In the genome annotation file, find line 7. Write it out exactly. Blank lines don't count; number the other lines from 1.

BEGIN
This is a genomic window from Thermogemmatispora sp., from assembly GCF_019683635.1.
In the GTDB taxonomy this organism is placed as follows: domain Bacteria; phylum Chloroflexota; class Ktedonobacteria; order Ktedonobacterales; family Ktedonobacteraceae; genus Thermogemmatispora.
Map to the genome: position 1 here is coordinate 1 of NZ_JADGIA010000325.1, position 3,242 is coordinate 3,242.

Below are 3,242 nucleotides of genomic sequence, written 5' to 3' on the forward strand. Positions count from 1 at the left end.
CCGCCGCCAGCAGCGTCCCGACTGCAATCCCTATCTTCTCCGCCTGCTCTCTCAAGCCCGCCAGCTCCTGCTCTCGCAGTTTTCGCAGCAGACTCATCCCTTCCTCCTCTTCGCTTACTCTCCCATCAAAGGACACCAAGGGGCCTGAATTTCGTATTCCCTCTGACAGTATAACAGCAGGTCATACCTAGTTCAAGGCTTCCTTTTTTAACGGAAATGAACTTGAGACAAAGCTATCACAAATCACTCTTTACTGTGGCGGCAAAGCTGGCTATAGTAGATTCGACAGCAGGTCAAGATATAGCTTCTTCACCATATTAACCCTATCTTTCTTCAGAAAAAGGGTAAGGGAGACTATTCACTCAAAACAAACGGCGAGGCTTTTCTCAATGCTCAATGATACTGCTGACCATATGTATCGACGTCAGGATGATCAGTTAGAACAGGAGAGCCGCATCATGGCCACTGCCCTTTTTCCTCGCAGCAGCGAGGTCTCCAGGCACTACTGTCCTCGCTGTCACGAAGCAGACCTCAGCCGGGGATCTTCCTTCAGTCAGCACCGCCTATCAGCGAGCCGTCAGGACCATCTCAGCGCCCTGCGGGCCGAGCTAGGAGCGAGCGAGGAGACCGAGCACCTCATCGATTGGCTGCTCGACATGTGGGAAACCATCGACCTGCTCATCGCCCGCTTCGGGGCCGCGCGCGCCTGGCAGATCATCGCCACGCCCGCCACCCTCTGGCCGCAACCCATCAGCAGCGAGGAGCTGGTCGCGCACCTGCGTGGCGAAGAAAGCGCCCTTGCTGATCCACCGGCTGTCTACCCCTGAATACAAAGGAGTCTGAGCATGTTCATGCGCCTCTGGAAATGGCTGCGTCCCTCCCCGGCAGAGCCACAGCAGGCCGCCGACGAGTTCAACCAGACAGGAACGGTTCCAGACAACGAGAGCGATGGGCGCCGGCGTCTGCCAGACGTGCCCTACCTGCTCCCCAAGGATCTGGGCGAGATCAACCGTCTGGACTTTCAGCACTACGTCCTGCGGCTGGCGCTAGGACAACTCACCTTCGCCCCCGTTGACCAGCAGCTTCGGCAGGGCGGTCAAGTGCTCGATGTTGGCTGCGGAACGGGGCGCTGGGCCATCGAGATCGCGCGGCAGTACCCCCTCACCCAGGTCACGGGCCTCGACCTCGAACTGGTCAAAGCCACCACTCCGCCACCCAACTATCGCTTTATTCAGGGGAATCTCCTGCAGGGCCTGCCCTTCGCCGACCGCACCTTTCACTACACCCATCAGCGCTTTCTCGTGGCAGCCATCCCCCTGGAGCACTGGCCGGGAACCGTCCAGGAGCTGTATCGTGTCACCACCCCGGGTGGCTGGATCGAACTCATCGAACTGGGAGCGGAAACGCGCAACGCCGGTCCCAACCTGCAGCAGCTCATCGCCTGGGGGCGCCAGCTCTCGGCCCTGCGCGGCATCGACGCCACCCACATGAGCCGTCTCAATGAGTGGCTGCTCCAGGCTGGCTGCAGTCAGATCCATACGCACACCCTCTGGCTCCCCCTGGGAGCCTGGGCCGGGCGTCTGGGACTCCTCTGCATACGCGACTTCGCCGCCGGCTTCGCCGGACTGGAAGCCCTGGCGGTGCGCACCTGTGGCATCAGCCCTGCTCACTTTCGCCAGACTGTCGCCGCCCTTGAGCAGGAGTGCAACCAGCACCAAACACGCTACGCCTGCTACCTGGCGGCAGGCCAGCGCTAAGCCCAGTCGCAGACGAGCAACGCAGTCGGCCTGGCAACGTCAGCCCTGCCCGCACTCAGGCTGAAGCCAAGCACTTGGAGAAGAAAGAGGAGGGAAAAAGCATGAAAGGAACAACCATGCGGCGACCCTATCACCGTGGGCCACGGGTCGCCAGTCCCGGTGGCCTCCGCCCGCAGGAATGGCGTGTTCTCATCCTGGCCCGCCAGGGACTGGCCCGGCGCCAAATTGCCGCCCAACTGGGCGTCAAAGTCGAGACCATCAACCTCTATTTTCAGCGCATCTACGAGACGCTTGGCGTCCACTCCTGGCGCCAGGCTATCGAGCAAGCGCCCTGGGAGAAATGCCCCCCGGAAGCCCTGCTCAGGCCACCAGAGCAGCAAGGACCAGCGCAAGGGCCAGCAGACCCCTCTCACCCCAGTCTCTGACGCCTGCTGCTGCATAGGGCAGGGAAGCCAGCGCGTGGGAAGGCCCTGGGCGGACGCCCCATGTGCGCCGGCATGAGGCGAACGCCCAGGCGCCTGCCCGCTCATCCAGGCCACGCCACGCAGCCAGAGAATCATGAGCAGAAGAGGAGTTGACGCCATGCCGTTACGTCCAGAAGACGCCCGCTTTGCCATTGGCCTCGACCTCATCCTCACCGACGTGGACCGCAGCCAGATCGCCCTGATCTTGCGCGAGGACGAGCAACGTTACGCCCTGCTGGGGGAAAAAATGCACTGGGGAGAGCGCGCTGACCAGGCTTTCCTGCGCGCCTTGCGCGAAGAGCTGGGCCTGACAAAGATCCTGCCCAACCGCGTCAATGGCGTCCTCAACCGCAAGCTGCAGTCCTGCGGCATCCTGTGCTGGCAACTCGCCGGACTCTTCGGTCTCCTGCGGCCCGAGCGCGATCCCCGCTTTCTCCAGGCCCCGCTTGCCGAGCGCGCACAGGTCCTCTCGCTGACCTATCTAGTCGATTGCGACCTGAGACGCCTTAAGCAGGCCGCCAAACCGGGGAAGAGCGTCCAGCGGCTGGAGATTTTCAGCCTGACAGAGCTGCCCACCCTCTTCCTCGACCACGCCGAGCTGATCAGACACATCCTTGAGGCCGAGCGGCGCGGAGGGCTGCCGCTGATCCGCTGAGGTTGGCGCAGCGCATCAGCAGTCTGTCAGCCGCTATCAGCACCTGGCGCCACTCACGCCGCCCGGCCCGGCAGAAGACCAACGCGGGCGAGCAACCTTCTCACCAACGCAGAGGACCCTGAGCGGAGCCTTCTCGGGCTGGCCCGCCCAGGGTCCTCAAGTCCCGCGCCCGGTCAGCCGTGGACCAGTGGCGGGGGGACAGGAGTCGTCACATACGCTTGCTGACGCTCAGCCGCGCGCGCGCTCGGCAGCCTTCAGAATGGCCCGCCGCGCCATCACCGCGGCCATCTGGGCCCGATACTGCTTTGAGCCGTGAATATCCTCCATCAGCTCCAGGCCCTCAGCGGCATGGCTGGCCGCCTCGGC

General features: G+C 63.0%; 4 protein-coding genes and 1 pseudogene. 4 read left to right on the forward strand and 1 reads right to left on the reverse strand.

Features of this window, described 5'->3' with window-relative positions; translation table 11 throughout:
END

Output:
Features of this window, described 5'->3' with window-relative positions; translation table 11 throughout: